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Paint with the Color Wheel

Select paint colors by using the color wheel as your guide. This tool, favored by interior designers and pros, is a no-fail way to select the perfect color combinations.

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Every decorative color pairing can be defined by where it resides on the color wheel -- a circle that organizes all hues around the basic foundation of primary colors, red, yellow, and blue. The good news is that you don't have to be a professional to benefit from the color wheel. Once you learn how to use it and its hundreds of color combinations, you'll never again be stumped about what colors to try in your home and what paint colors to choose.

When picking paint colors, the most common concern is, what goes with what? The color wheel answers that question. It's organized with red, yellow, and blue as equidistant spokes in the wheel. Colors verge between spokes. Between blue and red, for example, are the purple shades. Between blue and yellow are the green shades. You can rely on this segmentation to pick a monochromatic scheme (all shades of one color), an analogous scheme (colors next to each other on the wheel), or a complementary scheme (colors opposite each other). There is a lot of science behind the color wheel relating to the way our eyes take in and perceive colors. The clear, simple message is that these color-wheel-prescribed pairings work, and you can use them room to room, as this house shows.

Learn more about the color wheel.

Read on for more examples from the color wheel.

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Monochromatic

The easiest color scheme to understand, but perhaps the trickiest to pull off, is the one-color palette. You simply have to pick shades of the color that speaks to you. It can be hard to get right because a room filled with just one color can feel boring or overwhelming, depending on how you handle it. This bedroom shows a monochromatic palette that succeeds thanks to a variety of shades and textures. The palette sticks to the pale yellow wedge in the color wheel, but includes various tints that range from ivory to gold. A livable cream canvases the largest portion of the room, the painted walls. Then, upholstery fabrics are a slightly deeper shade of butter. Dark yellow in the duvet pattern is a lively accent that keeps the scheme from being dull. Finally, metallic silver and pale gold in the lamp base, nailhead trim, and bench add textural variety to the narrow color scheme.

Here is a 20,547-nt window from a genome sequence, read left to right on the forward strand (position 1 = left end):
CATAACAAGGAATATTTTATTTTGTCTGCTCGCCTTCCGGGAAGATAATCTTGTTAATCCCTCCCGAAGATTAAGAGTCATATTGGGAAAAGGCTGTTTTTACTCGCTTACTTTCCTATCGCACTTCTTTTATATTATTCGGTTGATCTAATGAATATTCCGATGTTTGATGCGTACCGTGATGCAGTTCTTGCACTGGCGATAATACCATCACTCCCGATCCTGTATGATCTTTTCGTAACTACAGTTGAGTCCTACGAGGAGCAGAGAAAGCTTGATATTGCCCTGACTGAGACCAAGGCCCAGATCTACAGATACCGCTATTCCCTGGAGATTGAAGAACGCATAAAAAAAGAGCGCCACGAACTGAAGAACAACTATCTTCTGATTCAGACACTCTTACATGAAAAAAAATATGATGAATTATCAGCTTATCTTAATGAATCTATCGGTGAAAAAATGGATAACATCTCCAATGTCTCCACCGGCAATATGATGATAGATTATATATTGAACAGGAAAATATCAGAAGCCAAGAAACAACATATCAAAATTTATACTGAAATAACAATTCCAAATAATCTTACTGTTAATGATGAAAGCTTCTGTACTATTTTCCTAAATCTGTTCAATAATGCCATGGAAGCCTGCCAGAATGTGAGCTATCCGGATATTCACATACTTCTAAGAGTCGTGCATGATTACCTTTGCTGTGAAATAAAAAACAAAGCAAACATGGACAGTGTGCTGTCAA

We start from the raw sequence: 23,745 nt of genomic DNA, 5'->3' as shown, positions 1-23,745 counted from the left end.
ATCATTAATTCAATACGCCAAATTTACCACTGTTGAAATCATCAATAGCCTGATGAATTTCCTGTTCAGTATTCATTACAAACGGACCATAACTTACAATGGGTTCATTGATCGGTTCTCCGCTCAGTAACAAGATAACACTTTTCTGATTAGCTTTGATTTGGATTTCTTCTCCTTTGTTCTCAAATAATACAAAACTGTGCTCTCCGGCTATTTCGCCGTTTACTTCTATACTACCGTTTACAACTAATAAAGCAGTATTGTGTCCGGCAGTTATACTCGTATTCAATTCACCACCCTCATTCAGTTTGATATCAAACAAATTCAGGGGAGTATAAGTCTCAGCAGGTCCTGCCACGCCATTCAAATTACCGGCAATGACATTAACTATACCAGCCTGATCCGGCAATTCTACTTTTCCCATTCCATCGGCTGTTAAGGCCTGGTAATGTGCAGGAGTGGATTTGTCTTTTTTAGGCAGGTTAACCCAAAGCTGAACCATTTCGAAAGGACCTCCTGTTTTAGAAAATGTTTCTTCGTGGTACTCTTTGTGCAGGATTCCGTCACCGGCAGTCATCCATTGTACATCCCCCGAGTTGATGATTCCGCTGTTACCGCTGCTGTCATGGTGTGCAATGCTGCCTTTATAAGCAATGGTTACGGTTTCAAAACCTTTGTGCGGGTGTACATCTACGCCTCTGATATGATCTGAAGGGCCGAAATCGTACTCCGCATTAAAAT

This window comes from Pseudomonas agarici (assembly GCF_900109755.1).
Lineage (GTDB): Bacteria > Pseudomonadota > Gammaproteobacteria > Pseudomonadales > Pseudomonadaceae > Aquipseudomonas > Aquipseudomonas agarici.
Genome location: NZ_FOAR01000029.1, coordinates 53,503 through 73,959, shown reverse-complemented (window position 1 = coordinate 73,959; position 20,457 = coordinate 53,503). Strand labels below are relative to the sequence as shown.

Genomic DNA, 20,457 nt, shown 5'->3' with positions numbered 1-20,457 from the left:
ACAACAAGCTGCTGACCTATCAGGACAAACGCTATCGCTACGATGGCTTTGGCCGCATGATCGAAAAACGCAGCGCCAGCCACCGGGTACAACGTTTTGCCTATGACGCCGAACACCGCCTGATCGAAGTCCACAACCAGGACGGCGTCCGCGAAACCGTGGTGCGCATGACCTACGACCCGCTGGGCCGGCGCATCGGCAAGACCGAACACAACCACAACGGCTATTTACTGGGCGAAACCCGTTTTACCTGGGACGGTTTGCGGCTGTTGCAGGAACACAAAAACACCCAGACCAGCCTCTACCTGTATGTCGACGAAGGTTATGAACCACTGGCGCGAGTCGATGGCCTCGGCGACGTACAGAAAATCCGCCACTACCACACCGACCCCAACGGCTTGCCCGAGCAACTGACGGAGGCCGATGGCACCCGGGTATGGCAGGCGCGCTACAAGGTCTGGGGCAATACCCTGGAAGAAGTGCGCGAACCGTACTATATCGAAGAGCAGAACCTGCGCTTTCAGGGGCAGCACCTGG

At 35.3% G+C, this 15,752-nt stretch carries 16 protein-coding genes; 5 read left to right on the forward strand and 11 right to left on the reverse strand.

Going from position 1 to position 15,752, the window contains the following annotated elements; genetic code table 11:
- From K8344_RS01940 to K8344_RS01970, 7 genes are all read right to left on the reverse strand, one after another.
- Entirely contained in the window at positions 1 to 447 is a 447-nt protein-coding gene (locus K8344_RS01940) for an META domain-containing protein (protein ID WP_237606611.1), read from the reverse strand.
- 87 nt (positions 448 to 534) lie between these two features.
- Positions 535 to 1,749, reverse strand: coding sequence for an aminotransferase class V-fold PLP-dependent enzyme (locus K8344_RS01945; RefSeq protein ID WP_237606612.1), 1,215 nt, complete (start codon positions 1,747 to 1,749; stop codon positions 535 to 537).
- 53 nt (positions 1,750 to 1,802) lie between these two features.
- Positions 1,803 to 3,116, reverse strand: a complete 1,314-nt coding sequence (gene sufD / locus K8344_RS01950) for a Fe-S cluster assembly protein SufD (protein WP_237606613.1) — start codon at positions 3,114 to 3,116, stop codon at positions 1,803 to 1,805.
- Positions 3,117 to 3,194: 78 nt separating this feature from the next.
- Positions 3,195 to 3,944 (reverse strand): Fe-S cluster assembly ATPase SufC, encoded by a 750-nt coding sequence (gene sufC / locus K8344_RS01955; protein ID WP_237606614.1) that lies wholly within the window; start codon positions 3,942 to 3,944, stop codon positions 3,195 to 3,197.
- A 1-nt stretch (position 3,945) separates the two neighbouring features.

Get the Look: Monochromatic

Analogous

To build an analogous color scheme, choose among neighboring shades on the color wheel. These hues work well in conjunction with each other because they share the same base colors. The key to success for this scheme is to pick one shade as the main, or dominant, color in a room; it's the color you see the most of. Then choose one, two, or three shades to be limited-use accent hues. This living room demonstrates an analogous scheme of reds, yellows, and oranges. The dominant shade is a livable yellow paint used on the walls. Its neutral version is beige, which covers the sofa. Because red and orange pillows and artwork share the same golden undertones, they suit the yellow walls. All the hues work in harmony. Metallic accents are in line as well, with warm gold and bronze picked for frames.

Get the Look: Analogous

Complimentary

To find complementary colors, look at the wheel and choose hues that are directly across from each other. These colors work well together because they are opposites, and they balance each other visually. Blue and orange are an example of a complimentary pair. Or, a red-yellow shade like pumpkin balances a blue-green shade like teal. You can pick any shades in these complementing color wedges that appeal to you. For instance, in this bedroom, the complements are orange and blue, but the colors play out as coral and watery blue. The key is to not let one color overtake the other. Coral appears more prominently, while the blue appears in smaller doses. Other elements in the room do not tip the scales: creamy furniture and walls serve as a palette cleanser, and the wood tones are consistent with the coral.

Get the Look: Complementary

More on Color

Now that you know how colors can work together, put it into practice. Learn how to put together a color scheme.

If you're selecting several paints for the walls, ceiling, trim, and other surfaces, you'll want to make sure all the colors work well together. Check out our guide for getting the right paint color combination.

Need a little inspiration? Check out our designer color palettes.

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